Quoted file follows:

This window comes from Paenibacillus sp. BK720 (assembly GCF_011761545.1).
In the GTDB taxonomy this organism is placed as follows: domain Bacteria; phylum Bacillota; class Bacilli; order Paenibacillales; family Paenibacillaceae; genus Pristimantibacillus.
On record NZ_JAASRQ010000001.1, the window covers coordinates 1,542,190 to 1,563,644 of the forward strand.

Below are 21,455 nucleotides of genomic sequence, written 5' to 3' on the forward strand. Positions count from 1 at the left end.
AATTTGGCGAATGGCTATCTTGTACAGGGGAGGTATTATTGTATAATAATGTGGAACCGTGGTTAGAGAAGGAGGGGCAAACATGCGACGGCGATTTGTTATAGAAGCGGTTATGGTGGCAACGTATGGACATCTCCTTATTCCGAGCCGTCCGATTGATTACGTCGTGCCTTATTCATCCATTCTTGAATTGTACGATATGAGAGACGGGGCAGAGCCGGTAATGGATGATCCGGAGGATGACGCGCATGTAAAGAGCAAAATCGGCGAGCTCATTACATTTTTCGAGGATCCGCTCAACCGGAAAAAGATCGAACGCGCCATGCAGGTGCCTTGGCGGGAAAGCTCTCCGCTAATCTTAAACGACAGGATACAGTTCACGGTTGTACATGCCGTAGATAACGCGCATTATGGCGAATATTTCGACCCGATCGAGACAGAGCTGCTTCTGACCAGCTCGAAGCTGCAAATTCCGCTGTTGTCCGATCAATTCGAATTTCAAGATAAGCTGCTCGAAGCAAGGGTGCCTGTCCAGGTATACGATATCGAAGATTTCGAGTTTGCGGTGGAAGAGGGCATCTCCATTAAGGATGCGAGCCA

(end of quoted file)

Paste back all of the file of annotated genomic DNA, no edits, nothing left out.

This window comes from Paenibacillus sp. BK720 (assembly GCF_011761545.1).
In the GTDB taxonomy this organism is placed as follows: domain Bacteria; phylum Bacillota; class Bacilli; order Paenibacillales; family Paenibacillaceae; genus Pristimantibacillus.
On record NZ_JAASRQ010000001.1, the window covers coordinates 1,542,190 to 1,563,644 of the forward strand.

Below are 21,455 nucleotides of genomic sequence, written 5' to 3' on the forward strand. Positions count from 1 at the left end.
AATTTGGCGAATGGCTATCTTGTACAGGGGAGGTATTATTGTATAATAATGTGGAACCGTGGTTAGAGAAGGAGGGGCAAACATGCGACGGCGATTTGTTATAGAAGCGGTTATGGTGGCAACGTATGGACATCTCCTTATTCCGAGCCGTCCGATTGATTACGTCGTGCCTTATTCATCCATTCTTGAATTGTACGATATGAGAGACGGGGCAGAGCCGGTAATGGATGATCCGGAGGATGACGCGCATGTAAAGAGCAAAATCGGCGAGCTCATTACATTTTTCGAGGATCCGCTCAACCGGAAAAAGATCGAACGCGCCATGCAGGTGCCTTGGCGGGAAAGCTCTCCGCTAATCTTAAACGACAGGATACAGTTCACGGTTGTACATGCCGTAGATAACGCGCATTATGGCGAATATTTCGACCCGATCGAGACAGAGCTGCTTCTGACCAGCTCGAAGCTGCAAATTCCGCTGTTGTCCGATCAATTCGAATTTCAAGATAAGCTGCTCGAAGCAAGGGTGCCTGTCCAGGTATACGATATCGAAGATTTCGAGTTTGCGGTGGAAGAGGGCATCTCCATTAAGGATGCGAGCCA